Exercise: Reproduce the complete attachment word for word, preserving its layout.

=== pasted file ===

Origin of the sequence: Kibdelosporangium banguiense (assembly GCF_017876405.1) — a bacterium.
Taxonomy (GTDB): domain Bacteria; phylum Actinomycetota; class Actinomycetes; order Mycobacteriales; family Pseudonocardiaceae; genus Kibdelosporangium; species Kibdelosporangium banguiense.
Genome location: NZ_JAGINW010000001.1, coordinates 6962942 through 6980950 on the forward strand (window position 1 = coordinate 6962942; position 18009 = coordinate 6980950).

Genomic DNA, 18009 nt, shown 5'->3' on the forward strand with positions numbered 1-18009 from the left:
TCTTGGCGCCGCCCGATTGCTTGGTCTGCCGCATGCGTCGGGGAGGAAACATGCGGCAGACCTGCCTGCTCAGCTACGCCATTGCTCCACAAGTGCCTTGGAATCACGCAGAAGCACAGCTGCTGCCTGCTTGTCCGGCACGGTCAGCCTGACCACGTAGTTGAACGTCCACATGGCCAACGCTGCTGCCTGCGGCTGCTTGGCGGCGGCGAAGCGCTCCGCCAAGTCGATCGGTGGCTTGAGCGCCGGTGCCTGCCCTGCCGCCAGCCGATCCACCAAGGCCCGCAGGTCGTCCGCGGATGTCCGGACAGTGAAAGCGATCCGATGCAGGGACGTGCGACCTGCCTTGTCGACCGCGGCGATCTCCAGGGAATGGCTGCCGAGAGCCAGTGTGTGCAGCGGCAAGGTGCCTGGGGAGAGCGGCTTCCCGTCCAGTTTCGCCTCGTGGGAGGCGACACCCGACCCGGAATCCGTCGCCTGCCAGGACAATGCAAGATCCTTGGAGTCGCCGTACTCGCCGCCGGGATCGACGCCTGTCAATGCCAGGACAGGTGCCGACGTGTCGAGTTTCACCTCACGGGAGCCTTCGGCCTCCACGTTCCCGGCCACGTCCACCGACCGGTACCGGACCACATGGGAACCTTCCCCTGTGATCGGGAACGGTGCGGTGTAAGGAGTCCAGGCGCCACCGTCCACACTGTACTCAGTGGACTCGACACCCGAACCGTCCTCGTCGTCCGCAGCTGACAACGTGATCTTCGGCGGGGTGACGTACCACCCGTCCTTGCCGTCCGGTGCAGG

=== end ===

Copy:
Origin of the sequence: Kibdelosporangium banguiense (assembly GCF_017876405.1) — a bacterium.
Taxonomy (GTDB): domain Bacteria; phylum Actinomycetota; class Actinomycetes; order Mycobacteriales; family Pseudonocardiaceae; genus Kibdelosporangium; species Kibdelosporangium banguiense.
Genome location: NZ_JAGINW010000001.1, coordinates 6962942 through 6980950 on the forward strand (window position 1 = coordinate 6962942; position 18009 = coordinate 6980950).

Genomic DNA, 18009 nt, shown 5'->3' on the forward strand with positions numbered 1-18009 from the left:
TCTTGGCGCCGCCCGATTGCTTGGTCTGCCGCATGCGTCGGGGAGGAAACATGCGGCAGACCTGCCTGCTCAGCTACGCCATTGCTCCACAAGTGCCTTGGAATCACGCAGAAGCACAGCTGCTGCCTGCTTGTCCGGCACGGTCAGCCTGACCACGTAGTTGAACGTCCACATGGCCAACGCTGCTGCCTGCGGCTGCTTGGCGGCGGCGAAGCGCTCCGCCAAGTCGATCGGTGGCTTGAGCGCCGGTGCCTGCCCTGCCGCCAGCCGATCCACCAAGGCCCGCAGGTCGTCCGCGGATGTCCGGACAGTGAAAGCGATCCGATGCAGGGACGTGCGACCTGCCTTGTCGACCGCGGCGATCTCCAGGGAATGGCTGCCGAGAGCCAGTGTGTGCAGCGGCAAGGTGCCTGGGGAGAGCGGCTTCCCGTCCAGTTTCGCCTCGTGGGAGGCGACACCCGACCCGGAATCCGTCGCCTGCCAGGACAATGCAAGATCCTTGGAGTCGCCGTACTCGCCGCCGGGATCGACGCCTGTCAATGCCAGGACAGGTGCCGACGTGTCGAGTTTCACCTCACGGGAGCCTTCGGCCTCCACGTTCCCGGCCACGTCCACCGACCGGTACCGGACCACATGGGAACCTTCCCCTGTGATCGGGAACGGTGCGGTGTAAGGAGTCCAGGCGCCACCGTCCACACTGTACTCAGTGGACTCGACACCCGAACCGTCCTCGTCGTCCGCAGCTGACAACGTGATCTTCGGCGGGGTGACGTACCACCCGTCCTTGCCGTCCGGTGCAGG